Apply For Massachusetts TANF Benefits

Learn how to apply for Massachusetts TANF. The Temporary Assistance for Needy Families program, called Massachusetts Transitional Aid to Families with Dependent Children (TAFDC), may help you become self-supportive while receiving monthly cash benefits to meet your everyday needs such as rent, utilities, clothes, transportation, or additional expenses.

Sometimes you may not be eligible to receive TANF for yourself, but a child or children in your household may. The TANF program is administered by the Department of Transitional Assistance. In most cases, in order to qualify for TANF you must meet both types of eligibility, categorical and financial.

Additionally, to qualify for TANF there are work requirements. The MA TANF program requires most adults be employed or participate in certain work-related activities, which you will be assigned for a certain number of hours on a weekly basis in order to continue receiving TANF benefits.

The total number of hours needed to fulfill your work activity requirement depends on your family composition. Qualified state residents are required to produce information including household income, age, citizenship and resources.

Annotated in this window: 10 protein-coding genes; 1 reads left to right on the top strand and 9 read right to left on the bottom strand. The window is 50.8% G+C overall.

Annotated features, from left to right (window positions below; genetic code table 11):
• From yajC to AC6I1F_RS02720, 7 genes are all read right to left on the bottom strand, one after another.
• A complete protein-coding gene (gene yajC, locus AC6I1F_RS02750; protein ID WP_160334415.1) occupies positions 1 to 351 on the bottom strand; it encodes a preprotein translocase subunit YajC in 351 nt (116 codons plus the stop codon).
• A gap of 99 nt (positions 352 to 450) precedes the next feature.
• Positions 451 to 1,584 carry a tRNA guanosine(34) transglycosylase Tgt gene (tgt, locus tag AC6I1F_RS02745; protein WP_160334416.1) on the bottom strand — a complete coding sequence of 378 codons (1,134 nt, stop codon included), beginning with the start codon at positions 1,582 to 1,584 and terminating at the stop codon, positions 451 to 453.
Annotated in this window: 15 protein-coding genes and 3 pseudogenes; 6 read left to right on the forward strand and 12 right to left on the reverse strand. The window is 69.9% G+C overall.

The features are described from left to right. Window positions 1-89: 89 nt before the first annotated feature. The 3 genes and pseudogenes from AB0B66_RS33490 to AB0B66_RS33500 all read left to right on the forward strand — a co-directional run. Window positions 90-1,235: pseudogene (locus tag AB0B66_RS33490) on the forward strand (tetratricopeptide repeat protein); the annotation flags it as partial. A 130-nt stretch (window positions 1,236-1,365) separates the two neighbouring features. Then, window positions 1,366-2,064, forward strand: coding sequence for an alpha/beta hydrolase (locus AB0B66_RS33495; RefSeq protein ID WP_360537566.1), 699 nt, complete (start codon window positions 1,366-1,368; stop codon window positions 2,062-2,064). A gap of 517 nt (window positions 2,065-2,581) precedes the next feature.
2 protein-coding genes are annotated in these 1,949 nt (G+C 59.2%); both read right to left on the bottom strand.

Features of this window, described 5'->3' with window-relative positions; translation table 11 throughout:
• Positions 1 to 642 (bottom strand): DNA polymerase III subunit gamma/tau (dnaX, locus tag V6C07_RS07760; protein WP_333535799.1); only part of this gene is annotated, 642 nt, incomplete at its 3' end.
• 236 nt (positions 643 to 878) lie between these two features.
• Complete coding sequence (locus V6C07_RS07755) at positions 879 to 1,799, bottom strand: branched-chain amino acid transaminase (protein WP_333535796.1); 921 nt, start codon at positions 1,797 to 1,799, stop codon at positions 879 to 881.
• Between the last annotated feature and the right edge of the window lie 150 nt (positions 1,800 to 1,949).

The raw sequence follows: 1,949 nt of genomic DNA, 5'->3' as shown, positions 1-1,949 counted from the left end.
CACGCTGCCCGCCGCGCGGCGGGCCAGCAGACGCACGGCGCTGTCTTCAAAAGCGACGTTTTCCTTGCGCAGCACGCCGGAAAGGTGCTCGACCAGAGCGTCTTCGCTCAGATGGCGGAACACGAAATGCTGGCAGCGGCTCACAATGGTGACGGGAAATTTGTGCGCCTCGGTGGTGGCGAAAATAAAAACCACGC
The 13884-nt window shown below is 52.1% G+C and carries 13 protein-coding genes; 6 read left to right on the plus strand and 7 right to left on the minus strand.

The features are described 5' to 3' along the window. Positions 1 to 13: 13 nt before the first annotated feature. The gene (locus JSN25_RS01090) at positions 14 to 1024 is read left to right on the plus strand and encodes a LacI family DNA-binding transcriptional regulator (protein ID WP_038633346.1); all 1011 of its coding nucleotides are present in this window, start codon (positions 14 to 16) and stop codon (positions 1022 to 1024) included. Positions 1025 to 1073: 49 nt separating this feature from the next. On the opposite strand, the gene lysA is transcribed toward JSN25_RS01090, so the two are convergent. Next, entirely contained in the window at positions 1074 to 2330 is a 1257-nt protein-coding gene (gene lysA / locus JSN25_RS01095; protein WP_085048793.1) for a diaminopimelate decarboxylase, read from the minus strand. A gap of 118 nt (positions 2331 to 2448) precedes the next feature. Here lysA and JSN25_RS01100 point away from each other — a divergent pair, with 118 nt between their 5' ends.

Only household members who are eligible for Massachusetts TANF can receive welfare benefits. For more information about applying for MA TANF benefits, view the information below. If you still have questions or issues, then contact TANF Massachusetts.

Massachusetts TANF eligibility

TAFDC is for families with children under 18, including teen parents. If you're pregnant, you can apply for TAFDC for yourself if your child is due in less than 4 months. To get TAFDC a family must meet basic requirements:

  • Live in Massachusetts
  • Include a US citizen or person with certain legal non-citizen status
  • Meet income and asset limits

Massachusetts TANF income limits

To be eligible for TAFDC your family's gross income must not exceed the income limits based on your household size and the type of housing you live in. Gross income is the amount before taxes or other deductions. Income you don't usually get does not count toward the limit.